It saves me a lot of money. How many times have you walked through the grocery store and thought "Oh, that looks good...I'm sure that would be great with some dinner this week" only to buy it and never end up using it? Since I know what we are going to be eating for the week, I don't buy a lot of extra food that ends up spoiling in the fridge. This has cut down on our food waste significantly (which equals more money in my pocket too!).

Also, I often gave into the temptation to just avoid the hassel of dinner by declaring it an eat-out night. That happens much less frequently now that preparing a meal takes less thought.

Start Small

I find that planning out my whole month works the best for me. I only have to sit down once every few weeks and plan. However, others find that one or two weeks at a time works better for their schedule. If you are a bit unsure of this whole menu planning thing, start small. Plan one week at a time and if that works, increase it to two. Experiment until you find the plan that works best for you.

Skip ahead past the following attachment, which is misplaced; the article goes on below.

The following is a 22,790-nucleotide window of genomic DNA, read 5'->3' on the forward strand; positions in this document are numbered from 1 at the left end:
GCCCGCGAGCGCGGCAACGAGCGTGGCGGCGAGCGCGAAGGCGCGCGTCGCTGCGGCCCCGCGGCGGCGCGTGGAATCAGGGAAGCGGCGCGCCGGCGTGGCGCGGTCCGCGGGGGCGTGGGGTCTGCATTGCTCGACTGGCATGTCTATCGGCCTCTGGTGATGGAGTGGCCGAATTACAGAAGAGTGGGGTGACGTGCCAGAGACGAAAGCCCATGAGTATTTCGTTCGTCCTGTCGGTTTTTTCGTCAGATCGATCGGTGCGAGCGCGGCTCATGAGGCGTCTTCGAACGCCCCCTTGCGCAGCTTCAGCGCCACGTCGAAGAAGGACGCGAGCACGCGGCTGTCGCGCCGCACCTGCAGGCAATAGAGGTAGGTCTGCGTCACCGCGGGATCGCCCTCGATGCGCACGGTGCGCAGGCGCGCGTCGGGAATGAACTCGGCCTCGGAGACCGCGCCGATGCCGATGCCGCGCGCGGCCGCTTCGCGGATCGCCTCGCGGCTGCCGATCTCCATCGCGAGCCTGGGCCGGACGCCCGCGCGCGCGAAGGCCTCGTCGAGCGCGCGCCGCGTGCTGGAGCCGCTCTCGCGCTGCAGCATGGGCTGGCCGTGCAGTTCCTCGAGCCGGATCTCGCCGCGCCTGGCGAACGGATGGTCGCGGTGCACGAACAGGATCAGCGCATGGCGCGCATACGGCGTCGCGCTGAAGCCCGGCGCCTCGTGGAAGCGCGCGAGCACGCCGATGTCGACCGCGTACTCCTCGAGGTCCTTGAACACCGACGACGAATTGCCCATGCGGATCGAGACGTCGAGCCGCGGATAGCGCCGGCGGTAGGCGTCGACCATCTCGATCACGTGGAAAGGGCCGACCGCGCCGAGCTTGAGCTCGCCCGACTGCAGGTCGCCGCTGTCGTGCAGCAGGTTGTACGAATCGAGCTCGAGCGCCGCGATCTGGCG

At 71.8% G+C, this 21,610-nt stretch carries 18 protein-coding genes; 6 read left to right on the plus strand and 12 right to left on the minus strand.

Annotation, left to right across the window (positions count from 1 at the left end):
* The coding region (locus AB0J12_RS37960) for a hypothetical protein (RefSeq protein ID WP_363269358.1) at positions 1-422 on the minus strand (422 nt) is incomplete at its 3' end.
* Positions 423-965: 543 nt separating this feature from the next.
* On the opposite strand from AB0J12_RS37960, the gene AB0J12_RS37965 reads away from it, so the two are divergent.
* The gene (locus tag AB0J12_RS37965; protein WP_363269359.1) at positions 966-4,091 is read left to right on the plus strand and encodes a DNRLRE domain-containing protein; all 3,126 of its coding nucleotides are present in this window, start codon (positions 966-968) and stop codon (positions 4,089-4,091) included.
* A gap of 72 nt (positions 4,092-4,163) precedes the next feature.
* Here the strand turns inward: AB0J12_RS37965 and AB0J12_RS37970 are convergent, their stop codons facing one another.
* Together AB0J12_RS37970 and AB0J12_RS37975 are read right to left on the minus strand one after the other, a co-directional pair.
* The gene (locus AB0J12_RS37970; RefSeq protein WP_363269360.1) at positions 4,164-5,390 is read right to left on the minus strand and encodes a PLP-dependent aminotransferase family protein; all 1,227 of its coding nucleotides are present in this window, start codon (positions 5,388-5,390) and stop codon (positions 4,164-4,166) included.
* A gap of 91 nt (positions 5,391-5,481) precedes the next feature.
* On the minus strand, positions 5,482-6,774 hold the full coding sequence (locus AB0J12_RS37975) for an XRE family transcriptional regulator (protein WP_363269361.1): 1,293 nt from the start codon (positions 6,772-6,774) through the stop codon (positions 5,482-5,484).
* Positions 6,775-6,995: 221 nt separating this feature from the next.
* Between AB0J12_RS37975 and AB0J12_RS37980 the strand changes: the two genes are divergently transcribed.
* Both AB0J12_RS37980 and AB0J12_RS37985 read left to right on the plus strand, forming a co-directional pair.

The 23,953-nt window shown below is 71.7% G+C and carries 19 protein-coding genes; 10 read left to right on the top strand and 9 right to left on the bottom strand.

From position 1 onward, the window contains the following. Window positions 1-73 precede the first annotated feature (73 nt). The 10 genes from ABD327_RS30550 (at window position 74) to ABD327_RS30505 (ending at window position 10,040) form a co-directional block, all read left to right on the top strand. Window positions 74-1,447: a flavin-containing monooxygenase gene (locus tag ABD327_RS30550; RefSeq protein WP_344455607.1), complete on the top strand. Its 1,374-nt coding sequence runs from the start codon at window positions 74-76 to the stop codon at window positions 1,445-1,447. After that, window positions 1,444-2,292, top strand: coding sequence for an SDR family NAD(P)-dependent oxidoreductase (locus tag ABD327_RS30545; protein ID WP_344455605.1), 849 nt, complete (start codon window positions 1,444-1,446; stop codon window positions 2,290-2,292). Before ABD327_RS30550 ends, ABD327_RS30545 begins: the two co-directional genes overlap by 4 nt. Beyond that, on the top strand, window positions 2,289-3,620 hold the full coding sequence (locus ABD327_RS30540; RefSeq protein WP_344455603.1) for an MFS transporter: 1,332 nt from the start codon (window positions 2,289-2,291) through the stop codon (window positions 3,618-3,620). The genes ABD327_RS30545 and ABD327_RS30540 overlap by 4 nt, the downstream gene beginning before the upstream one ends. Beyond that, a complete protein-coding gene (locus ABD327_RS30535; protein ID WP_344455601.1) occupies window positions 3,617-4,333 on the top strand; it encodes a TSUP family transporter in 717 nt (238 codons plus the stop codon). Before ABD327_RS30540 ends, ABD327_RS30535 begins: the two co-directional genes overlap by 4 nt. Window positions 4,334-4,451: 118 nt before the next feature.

Two Ways To Make a Plan
I tend to be very computer-focused. In fact, a friend of mine recently told me that if she could paint a scene that represented my daily life, the picture would have me standing behind the kitchen island, running the world from my computer. So true. I do everything on my computer, including my menu planning. 

There are others, though, who prefer to go the paper-and-pencil route. They like being able to cross things off and add notes.

So, to help out both camps, I am going to show you two different ways you can choose to create your menu plan. 

Option 1: The Paper Plan

Take a set of colored 3x5 cards (or just use different colored highlighters) and assign a meal category for each color. Here are some ideas for categories:
  • chicken
  • pork
  • meat-less
  • egg
  • seafood
  • beef
  • pasta main dish
On the cards designated for chicken, write a meal you make often that has chicken as the main dish. Underline the main dish and write the sides you would normally serve with that dish. You can always change things up and serve different sides...these are just suggestions for those nights when you don't want to think about what you're going to eat.